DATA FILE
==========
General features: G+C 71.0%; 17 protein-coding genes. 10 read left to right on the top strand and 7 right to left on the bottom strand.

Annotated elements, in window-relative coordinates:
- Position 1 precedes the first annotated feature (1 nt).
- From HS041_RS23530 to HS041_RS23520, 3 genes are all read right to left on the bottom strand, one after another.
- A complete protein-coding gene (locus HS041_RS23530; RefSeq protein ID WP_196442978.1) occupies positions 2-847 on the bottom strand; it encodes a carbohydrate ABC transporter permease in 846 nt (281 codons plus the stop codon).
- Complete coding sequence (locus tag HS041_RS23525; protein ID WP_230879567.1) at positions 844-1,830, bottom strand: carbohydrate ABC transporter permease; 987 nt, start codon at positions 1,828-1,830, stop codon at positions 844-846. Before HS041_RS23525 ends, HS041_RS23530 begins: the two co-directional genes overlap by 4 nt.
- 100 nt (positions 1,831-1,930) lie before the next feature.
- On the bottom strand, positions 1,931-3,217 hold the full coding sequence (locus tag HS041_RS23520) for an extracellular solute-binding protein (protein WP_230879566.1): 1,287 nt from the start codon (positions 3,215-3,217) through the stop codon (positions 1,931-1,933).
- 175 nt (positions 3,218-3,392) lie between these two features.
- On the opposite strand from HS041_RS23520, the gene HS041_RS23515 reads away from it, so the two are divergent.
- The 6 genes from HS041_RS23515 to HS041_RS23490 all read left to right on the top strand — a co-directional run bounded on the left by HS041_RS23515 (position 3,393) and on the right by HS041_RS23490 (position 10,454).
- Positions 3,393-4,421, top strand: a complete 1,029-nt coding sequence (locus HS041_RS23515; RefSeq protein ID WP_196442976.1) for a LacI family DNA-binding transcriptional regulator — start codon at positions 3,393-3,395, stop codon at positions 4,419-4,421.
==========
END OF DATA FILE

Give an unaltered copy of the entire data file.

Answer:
General features: G+C 71.0%; 17 protein-coding genes. 10 read left to right on the top strand and 7 right to left on the bottom strand.

Annotated elements, in window-relative coordinates:
- Position 1 precedes the first annotated feature (1 nt).
- From HS041_RS23530 to HS041_RS23520, 3 genes are all read right to left on the bottom strand, one after another.
- A complete protein-coding gene (locus HS041_RS23530; RefSeq protein ID WP_196442978.1) occupies positions 2-847 on the bottom strand; it encodes a carbohydrate ABC transporter permease in 846 nt (281 codons plus the stop codon).
- Complete coding sequence (locus tag HS041_RS23525; protein ID WP_230879567.1) at positions 844-1,830, bottom strand: carbohydrate ABC transporter permease; 987 nt, start codon at positions 1,828-1,830, stop codon at positions 844-846. Before HS041_RS23525 ends, HS041_RS23530 begins: the two co-directional genes overlap by 4 nt.
- 100 nt (positions 1,831-1,930) lie before the next feature.
- On the bottom strand, positions 1,931-3,217 hold the full coding sequence (locus tag HS041_RS23520) for an extracellular solute-binding protein (protein WP_230879566.1): 1,287 nt from the start codon (positions 3,215-3,217) through the stop codon (positions 1,931-1,933).
- 175 nt (positions 3,218-3,392) lie between these two features.
- On the opposite strand from HS041_RS23520, the gene HS041_RS23515 reads away from it, so the two are divergent.
- The 6 genes from HS041_RS23515 to HS041_RS23490 all read left to right on the top strand — a co-directional run bounded on the left by HS041_RS23515 (position 3,393) and on the right by HS041_RS23490 (position 10,454).
- Positions 3,393-4,421, top strand: a complete 1,029-nt coding sequence (locus HS041_RS23515; RefSeq protein ID WP_196442976.1) for a LacI family DNA-binding transcriptional regulator — start codon at positions 3,393-3,395, stop codon at positions 4,419-4,421.